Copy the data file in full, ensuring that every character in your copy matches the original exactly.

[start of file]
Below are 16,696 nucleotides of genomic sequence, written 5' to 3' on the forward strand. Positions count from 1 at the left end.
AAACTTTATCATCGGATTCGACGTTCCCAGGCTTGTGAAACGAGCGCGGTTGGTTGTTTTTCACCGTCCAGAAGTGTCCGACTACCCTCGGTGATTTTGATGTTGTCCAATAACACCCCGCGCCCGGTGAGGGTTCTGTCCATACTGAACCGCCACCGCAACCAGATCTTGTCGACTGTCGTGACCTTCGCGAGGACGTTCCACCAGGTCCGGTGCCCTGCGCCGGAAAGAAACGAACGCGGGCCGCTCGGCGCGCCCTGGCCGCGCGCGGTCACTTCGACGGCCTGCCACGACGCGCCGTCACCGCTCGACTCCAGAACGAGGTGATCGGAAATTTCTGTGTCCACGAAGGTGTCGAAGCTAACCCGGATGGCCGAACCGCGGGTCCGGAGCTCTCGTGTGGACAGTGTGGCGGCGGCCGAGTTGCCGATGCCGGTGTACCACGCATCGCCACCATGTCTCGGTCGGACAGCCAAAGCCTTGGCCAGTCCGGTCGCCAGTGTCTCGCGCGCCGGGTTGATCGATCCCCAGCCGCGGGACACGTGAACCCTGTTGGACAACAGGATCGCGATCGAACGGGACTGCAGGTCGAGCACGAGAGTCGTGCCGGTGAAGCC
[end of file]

Below are 16,696 nucleotides of genomic sequence, written 5' to 3' on the forward strand. Positions count from 1 at the left end.
AAACTTTATCATCGGATTCGACGTTCCCAGGCTTGTGAAACGAGCGCGGTTGGTTGTTTTTCACCGTCCAGAAGTGTCCGACTACCCTCGGTGATTTTGATGTTGTCCAATAACACCCCGCGCCCGGTGAGGGTTCTGTCCATACTGAACCGCCACCGCAACCAGATCTTGTCGACTGTCGTGACCTTCGCGAGGACGTTCCACCAGGTCCGGTGCCCTGCGCCGGAAAGAAACGAACGCGGGCCGCTCGGCGCGCCCTGGCCGCGCGCGGTCACTTCGACGGCCTGCCACGACGCGCCGTCACCGCTCGACTCCAGAACGAGGTGATCGGAAATTTCTGTGTCCACGAAGGTGTCGAAGCTAACCCGGATGGCCGAACCGCGGGTCCGGAGCTCTCGTGTGGACAGTGTGGCGGCGGCCGAGTTGCCGATGCCGGTGTACCACGCATCGCCACCATGTCTCGGTCGGACAGCCAAAGCCTTGGCCAGTCCGGTCGCCAGTGTCTCGCGCGCCGGGTTGATCGATCCCCAGCCGCGGGACACGTGAACCCTGTTGGACAACAGGATCGCGATCGAACGGGACTGCAGGTCGAGCACGAGAGTCGTGCCGGTGAAGCC